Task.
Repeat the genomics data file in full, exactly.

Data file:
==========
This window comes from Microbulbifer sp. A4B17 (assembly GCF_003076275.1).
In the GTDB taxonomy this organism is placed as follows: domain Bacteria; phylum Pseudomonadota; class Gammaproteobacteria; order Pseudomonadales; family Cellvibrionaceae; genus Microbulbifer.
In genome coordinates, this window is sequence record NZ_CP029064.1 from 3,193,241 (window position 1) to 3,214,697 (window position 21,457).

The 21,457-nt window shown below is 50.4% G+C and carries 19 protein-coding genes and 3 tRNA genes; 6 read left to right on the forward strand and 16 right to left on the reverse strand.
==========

This window comes from Microbulbifer sp. A4B17 (assembly GCF_003076275.1).
In the GTDB taxonomy this organism is placed as follows: domain Bacteria; phylum Pseudomonadota; class Gammaproteobacteria; order Pseudomonadales; family Cellvibrionaceae; genus Microbulbifer.
In genome coordinates, this window is sequence record NZ_CP029064.1 from 3,193,241 (window position 1) to 3,214,697 (window position 21,457).

The 21,457-nt window shown below is 50.4% G+C and carries 19 protein-coding genes and 3 tRNA genes; 6 read left to right on the forward strand and 16 right to left on the reverse strand.